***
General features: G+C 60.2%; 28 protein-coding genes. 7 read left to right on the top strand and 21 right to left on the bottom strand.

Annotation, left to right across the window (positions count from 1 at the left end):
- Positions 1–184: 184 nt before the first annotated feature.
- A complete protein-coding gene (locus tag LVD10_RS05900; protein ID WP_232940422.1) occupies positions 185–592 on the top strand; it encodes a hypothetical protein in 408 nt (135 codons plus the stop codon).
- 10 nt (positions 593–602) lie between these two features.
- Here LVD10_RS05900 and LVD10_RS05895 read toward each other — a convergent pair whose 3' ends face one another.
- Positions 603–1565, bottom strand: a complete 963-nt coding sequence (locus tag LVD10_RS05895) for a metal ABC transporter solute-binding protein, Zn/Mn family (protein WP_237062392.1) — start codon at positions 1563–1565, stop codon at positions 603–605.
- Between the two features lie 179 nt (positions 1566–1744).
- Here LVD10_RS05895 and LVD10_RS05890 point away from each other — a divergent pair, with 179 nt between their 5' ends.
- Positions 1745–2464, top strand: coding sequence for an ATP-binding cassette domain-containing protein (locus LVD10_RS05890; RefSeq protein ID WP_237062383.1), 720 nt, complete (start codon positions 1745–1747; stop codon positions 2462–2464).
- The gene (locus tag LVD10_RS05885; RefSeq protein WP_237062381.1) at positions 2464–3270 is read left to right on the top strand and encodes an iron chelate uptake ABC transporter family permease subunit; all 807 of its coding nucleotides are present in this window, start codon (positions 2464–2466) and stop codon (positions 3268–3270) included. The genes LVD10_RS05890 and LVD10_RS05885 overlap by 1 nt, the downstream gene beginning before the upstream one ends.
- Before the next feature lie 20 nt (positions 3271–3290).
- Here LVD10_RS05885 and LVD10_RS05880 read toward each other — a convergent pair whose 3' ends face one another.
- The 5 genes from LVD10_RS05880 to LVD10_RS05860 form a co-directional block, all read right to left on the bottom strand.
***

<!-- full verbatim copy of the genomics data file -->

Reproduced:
General features: G+C 60.2%; 28 protein-coding genes. 7 read left to right on the top strand and 21 right to left on the bottom strand.

Annotation, left to right across the window (positions count from 1 at the left end):
- Positions 1–184: 184 nt before the first annotated feature.
- A complete protein-coding gene (locus tag LVD10_RS05900; protein ID WP_232940422.1) occupies positions 185–592 on the top strand; it encodes a hypothetical protein in 408 nt (135 codons plus the stop codon).
- 10 nt (positions 593–602) lie between these two features.
- Here LVD10_RS05900 and LVD10_RS05895 read toward each other — a convergent pair whose 3' ends face one another.
- Positions 603–1565, bottom strand: a complete 963-nt coding sequence (locus tag LVD10_RS05895) for a metal ABC transporter solute-binding protein, Zn/Mn family (protein WP_237062392.1) — start codon at positions 1563–1565, stop codon at positions 603–605.
- Between the two features lie 179 nt (positions 1566–1744).
- Here LVD10_RS05895 and LVD10_RS05890 point away from each other — a divergent pair, with 179 nt between their 5' ends.
- Positions 1745–2464, top strand: coding sequence for an ATP-binding cassette domain-containing protein (locus LVD10_RS05890; RefSeq protein ID WP_237062383.1), 720 nt, complete (start codon positions 1745–1747; stop codon positions 2462–2464).
- The gene (locus tag LVD10_RS05885; RefSeq protein WP_237062381.1) at positions 2464–3270 is read left to right on the top strand and encodes an iron chelate uptake ABC transporter family permease subunit; all 807 of its coding nucleotides are present in this window, start codon (positions 2464–2466) and stop codon (positions 3268–3270) included. The genes LVD10_RS05890 and LVD10_RS05885 overlap by 1 nt, the downstream gene beginning before the upstream one ends.
- Before the next feature lie 20 nt (positions 3271–3290).
- Here LVD10_RS05885 and LVD10_RS05880 read toward each other — a convergent pair whose 3' ends face one another.
- The 5 genes from LVD10_RS05880 to LVD10_RS05860 form a co-directional block, all read right to left on the bottom strand.